The worst recommendation of all is to make the Chief Minister head the GBA. The GBA as a planning body will submit its reports to the Metropolitan Planning Committee for suggestions which is again chaired by the CM and then the report is once again submitted to the CM, which is ridiculous. The CM of Karnataka seems to be so much interested to get involved in Bengaluru’s affairs.
Hurdle before the city is not the size of it, but the ineffective way of functioning of different units. The need of the hour is one powerful mayor to the city rather than five minion mayors. The committee has totally missed this point. It is more or less like, recommending plastic surgery for a patient who needs a cardiac surgery.
The restructuring report is a bold experiment by the committee towards addressing the issues of Bengaluru. Decentralisation is the need of the hour to improve the governance. The report has emphasised on the same. B.PAC too had suggested for dividing BBMP into five corporations, though the zonal boundaries that we had proposed were different. B.PAC is happy that the Committee has taken into consideration some of our suggestions on dividing BBMP. The boundary is not so important, but the concept of dividing is more significant.
We hope that a lot of recommendations of the committee including dividing BBMP and elected mayors could be accepted and implemented in its current form. While apprehensions have been raised about some of the smaller details of the report, I believe that we should look at the broader principles on which the committee report is based.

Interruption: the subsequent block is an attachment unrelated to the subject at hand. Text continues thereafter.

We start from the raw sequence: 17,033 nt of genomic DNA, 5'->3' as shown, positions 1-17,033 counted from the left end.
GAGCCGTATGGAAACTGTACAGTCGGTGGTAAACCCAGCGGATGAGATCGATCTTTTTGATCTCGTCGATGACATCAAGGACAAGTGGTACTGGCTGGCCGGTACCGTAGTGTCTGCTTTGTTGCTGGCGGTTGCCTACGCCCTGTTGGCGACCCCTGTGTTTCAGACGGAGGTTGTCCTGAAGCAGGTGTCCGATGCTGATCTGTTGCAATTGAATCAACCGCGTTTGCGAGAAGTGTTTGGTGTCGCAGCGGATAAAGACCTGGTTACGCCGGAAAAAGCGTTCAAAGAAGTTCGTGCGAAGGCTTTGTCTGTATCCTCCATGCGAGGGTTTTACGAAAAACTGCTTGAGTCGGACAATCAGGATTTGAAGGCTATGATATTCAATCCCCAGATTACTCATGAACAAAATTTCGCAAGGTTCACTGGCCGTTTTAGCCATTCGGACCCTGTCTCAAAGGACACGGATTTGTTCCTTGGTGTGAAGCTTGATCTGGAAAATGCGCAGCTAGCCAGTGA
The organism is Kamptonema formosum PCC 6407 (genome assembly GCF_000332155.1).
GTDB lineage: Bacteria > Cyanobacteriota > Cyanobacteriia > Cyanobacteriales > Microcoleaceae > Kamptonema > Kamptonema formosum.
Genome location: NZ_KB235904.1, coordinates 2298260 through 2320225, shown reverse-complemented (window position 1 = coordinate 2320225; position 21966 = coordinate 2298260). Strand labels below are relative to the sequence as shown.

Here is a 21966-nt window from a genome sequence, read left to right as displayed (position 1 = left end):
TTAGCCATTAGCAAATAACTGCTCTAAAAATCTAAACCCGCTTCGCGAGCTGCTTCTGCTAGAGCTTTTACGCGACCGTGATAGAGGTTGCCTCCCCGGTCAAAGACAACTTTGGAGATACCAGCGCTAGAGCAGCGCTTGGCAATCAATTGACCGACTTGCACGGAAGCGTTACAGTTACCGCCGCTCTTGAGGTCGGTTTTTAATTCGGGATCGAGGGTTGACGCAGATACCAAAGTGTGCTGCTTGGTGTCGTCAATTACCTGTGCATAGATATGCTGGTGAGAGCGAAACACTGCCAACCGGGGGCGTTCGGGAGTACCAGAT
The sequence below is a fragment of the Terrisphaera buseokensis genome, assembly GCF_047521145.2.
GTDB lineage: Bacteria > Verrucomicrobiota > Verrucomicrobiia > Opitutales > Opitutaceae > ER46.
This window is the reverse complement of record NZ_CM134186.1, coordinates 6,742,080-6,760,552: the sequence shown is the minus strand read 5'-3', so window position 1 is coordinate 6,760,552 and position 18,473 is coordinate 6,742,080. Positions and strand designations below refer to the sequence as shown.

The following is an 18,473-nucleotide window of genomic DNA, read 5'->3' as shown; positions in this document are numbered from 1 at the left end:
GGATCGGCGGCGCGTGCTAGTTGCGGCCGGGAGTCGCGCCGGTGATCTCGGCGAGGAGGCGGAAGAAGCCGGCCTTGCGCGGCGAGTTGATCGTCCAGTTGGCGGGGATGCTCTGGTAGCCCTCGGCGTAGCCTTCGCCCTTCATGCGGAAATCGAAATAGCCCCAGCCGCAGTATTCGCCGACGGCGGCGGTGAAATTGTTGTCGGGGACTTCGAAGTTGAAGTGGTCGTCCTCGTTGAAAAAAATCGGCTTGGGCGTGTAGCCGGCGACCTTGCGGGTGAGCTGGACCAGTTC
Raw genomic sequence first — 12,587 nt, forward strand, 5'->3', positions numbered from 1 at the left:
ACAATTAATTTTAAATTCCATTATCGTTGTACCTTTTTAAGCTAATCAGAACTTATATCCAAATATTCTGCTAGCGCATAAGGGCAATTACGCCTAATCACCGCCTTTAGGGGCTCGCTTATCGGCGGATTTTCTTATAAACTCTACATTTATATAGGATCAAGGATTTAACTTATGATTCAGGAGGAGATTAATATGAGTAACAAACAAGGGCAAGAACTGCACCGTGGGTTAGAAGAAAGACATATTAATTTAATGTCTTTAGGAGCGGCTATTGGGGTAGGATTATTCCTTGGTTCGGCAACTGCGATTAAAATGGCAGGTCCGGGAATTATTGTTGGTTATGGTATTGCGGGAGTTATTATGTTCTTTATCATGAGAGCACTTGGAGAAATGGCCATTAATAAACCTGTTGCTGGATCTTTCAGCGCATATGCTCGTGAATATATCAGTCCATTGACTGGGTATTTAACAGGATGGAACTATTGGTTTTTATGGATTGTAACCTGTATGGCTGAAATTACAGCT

Creation of five corporations will lead to an internal competition between various corporations. It will force all the corporations to work towards providing better infrastructure. Identity of Bengaluru will not be at stake. Bengaluru will remain as Bengaluru as all the small units will come under Greater Bengaluru Authority.
As far as the creation of GBA and handing over the power to chief minister is concerned, we should accept such small compromises in order to address the real issues.
Recommendation for ward committees in the Restructuring Report appears innovative. It is on the lines of electing a mini council, with 10 elected members and 10 nominated members. However, my concern is that active citizens may not get enough representation in the ward committees. A person to get nominated to the ward committee may need enough backing from political parties or other influential groups.
The report does not even talk about formation of area sabhas which is mandatory in accordance with the law. Area sabha being the lowest tier of governance would help in connecting individuals to the governance.
I also take exception to recommending chief minister as the head the GBA. When there is directly elected mayor to govern each corporation, what is the need for CM to look into the city affairs? It also raises questions on who has more power in the city affairs. Is it the mayor or the CM?
While suggesting the formation of GBA to retain the brand image of Bengaluru, the Committee should have recomended for dividing Bengaluru into five zonal councils than five corporations. By forming different corporations, each corporation will have its own rules and regulations and differences in administration pattern, which may lead to the creation of five independent cities.